By Beinart, Peter
Newsweek , Vol. 159, No. 05
Byline: Peter Beinart
And what of the Jewish vote?
In American politics, religion doesn't matter nearly as much as religiosity. Take Rick Santorum, the darling of evangelical voters from Iowa to South Carolina. A few decades ago, the idea of evangelicals rallying behind a Catholic would have been inconceivable. Antagonism between the two denominations ran too deep. But today, unless you're a Muslim, or perhaps a Mormon, what type of faith you practice is politically irrelevant. All that matters is how fervently you practice it. The culture war is a battle between traditionalists and secularists of all faiths. It's not a battle between different religious groups but within them.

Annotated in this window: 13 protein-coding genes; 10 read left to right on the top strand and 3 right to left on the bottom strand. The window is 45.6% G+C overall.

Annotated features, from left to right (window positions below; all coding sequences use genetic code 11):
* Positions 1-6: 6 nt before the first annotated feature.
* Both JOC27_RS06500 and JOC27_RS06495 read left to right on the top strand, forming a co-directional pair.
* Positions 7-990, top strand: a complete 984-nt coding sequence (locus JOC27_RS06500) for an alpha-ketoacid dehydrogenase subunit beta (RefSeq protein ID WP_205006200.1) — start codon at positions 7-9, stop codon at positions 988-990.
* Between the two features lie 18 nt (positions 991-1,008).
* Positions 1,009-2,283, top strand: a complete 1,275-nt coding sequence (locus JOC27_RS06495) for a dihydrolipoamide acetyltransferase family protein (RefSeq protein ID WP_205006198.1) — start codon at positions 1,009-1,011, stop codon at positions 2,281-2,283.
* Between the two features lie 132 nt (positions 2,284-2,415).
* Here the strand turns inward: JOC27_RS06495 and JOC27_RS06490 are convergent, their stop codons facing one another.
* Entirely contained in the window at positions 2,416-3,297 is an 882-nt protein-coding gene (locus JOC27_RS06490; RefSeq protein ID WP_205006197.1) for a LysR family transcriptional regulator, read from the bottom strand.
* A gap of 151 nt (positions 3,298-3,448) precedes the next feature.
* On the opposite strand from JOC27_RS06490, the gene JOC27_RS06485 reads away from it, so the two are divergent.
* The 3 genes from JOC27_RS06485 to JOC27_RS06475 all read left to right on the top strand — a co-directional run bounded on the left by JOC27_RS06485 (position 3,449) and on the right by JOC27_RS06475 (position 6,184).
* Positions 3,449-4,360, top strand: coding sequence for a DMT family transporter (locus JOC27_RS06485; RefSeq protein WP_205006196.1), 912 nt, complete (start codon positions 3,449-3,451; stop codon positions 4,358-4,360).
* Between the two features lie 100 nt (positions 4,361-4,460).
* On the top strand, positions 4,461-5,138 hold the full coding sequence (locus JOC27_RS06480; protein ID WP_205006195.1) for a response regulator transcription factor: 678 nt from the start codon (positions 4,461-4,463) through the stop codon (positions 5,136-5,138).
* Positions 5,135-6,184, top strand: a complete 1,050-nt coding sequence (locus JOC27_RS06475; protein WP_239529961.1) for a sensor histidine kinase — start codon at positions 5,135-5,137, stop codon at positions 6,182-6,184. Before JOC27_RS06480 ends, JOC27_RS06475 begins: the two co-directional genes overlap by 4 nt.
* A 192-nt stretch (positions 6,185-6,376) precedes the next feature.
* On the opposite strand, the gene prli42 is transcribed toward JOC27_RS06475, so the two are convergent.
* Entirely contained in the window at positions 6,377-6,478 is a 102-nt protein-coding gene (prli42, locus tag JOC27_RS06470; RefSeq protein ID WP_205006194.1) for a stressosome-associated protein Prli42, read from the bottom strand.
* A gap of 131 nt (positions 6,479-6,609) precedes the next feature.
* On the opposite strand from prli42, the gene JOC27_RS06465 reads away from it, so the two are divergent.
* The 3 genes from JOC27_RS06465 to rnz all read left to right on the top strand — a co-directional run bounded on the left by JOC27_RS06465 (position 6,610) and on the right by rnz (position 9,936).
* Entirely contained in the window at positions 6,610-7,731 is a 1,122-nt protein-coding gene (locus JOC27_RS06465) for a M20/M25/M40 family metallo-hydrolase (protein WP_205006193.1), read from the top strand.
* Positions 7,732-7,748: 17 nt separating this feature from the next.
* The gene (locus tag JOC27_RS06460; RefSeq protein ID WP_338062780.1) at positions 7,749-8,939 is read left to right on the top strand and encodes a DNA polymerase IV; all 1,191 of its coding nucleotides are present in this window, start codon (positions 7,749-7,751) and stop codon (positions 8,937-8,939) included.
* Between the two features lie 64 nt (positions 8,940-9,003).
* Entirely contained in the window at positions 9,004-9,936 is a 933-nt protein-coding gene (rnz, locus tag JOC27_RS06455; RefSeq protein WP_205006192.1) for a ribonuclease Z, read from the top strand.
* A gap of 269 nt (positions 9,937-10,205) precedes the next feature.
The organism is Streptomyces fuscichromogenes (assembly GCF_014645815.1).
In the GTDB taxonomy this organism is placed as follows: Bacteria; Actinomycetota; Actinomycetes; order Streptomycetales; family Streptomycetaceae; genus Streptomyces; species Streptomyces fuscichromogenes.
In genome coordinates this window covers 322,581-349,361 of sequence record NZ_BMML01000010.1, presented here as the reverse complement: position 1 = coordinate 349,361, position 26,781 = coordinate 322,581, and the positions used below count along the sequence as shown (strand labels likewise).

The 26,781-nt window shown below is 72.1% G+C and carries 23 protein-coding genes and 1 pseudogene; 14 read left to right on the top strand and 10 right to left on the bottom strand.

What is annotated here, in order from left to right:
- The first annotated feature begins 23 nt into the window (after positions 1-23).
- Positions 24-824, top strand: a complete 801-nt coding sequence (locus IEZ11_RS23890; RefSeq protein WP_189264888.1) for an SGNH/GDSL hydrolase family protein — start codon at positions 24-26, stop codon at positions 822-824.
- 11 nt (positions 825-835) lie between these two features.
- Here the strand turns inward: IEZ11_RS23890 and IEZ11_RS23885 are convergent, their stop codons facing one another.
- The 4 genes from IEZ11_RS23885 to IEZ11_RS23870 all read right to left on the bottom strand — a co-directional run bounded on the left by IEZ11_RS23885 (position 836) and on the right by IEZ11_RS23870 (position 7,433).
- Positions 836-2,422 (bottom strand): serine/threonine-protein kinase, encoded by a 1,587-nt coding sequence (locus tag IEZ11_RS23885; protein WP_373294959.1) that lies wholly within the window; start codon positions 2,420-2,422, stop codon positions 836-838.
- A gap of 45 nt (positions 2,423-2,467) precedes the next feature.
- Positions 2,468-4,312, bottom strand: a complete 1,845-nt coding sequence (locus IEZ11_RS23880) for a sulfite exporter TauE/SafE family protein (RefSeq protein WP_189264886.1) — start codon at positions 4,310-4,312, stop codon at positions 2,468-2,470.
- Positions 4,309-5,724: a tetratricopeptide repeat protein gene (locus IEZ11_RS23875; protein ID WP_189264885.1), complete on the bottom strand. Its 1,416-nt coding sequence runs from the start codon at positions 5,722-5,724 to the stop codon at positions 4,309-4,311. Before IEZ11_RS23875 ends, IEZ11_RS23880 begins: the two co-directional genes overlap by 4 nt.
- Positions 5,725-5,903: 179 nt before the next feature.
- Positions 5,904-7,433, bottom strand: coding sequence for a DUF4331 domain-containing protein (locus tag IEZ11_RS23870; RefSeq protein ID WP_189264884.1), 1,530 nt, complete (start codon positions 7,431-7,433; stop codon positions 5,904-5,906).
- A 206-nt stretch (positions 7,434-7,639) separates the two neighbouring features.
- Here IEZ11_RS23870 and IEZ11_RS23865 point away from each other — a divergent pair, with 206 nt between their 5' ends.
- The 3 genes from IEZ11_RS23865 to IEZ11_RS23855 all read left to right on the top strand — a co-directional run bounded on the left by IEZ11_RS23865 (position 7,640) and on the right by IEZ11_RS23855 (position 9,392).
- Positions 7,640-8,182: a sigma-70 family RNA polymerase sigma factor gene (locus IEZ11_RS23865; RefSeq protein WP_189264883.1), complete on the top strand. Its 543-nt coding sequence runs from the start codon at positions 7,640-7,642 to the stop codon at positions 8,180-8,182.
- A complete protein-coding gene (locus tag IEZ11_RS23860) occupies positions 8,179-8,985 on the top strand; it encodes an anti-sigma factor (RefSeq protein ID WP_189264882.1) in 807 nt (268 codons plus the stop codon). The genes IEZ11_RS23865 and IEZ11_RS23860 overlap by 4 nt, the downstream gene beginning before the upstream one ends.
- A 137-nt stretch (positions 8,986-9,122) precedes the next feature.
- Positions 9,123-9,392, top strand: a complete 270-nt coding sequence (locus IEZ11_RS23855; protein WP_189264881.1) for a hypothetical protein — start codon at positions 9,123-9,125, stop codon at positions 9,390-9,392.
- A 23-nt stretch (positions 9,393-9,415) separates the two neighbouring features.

That's the key to understanding the political behavior of American Jews. Every four years, Republicans vow to use Israel to pry Jews from their nearly century-old allegiance to the Democratic Party. And every four years, they fail. The reason is that only about 10 percent of Jews actually vote on Israel (a country most American Jews have never visited).
In fact, most American Jews don't really vote as Jews at all. On many issues, in fact, they're indistinguishable from atheists. They vote as secularists. The same red-blue divide that cuts through the rest of America cuts through Jewish America too. The difference is that in the rest of America, the divide is roughly 50-50. …